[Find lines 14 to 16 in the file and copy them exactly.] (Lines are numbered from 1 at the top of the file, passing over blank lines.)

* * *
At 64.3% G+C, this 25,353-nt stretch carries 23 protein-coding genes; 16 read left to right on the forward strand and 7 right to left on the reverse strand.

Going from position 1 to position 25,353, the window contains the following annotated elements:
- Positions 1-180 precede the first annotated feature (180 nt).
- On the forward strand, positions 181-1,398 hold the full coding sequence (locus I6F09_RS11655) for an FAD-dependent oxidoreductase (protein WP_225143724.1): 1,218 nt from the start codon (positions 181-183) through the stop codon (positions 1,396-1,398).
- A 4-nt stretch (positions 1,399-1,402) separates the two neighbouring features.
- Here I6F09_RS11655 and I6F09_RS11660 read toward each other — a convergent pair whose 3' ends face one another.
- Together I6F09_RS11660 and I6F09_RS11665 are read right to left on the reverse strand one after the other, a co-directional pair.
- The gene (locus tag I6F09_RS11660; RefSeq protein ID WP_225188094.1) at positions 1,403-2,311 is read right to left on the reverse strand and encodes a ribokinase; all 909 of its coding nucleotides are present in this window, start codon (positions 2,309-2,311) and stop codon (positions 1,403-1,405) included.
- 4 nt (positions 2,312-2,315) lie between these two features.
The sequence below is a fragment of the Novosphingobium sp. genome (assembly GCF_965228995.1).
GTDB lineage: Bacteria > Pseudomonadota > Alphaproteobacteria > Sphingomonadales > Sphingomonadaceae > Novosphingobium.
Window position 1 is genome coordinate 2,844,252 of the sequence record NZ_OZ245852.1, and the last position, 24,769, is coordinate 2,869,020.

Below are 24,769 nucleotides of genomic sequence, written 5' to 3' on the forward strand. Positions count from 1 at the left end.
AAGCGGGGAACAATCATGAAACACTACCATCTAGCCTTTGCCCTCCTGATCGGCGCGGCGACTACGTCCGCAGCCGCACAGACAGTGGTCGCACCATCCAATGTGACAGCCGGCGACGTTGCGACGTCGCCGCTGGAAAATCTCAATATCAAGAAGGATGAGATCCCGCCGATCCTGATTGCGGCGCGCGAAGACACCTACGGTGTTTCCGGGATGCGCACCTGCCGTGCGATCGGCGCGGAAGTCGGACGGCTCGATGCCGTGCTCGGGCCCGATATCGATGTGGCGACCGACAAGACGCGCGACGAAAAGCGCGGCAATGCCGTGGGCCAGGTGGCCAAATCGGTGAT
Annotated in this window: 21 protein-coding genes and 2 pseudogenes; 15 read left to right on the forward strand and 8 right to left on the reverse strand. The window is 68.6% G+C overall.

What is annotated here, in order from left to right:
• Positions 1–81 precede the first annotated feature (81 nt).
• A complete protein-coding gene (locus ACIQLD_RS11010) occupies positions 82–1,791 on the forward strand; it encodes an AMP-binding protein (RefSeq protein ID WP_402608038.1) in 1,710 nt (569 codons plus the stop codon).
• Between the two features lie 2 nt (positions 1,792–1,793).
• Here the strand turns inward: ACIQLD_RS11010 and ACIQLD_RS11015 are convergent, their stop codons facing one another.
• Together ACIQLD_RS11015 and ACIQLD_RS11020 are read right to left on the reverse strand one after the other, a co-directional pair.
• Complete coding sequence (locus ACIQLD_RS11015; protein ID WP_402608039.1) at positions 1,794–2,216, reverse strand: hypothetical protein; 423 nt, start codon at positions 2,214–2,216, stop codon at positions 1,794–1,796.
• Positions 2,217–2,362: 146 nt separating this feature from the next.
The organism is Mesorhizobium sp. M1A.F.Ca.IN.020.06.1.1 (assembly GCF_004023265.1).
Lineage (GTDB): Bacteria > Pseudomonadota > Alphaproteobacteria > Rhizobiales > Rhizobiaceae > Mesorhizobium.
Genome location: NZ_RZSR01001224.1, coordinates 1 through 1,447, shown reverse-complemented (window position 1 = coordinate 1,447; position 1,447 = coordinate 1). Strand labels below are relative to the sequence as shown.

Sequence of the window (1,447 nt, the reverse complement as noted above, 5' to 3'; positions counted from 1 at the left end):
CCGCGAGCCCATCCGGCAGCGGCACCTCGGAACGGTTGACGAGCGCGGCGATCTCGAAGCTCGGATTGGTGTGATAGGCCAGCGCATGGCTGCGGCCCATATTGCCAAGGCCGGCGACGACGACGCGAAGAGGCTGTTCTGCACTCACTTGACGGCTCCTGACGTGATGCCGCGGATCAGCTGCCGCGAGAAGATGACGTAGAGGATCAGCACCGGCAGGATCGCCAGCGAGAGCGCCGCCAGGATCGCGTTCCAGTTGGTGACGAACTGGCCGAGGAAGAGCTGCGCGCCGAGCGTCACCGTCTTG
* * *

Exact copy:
AAGCGGGGAACAATCATGAAACACTACCATCTAGCCTTTGCCCTCCTGATCGGCGCGGCGACTACGTCCGCAGCCGCACAGACAGTGGTCGCACCATCCAATGTGACAGCCGGCGACGTTGCGACGTCGCCGCTGGAAAATCTCAATATCAAGAAGGATGAGATCCCGCCGATCCTGATTGCGGCGCGCGAAGACACCTACGGTGTTTCCGGGATGCGCACCTGCCGTGCGATCGGCGCGGAAGTCGGACGGCTCGATGCCGTGCTCGGGCCCGATATCGATGTGGCGACCGACAAGACGCGCGACGAAAAGCGCGGCAATGCCGTGGGCCAGGTGGCCAAATCGGTGAT
Annotated in this window: 21 protein-coding genes and 2 pseudogenes; 15 read left to right on the forward strand and 8 right to left on the reverse strand. The window is 68.6% G+C overall.

What is annotated here, in order from left to right: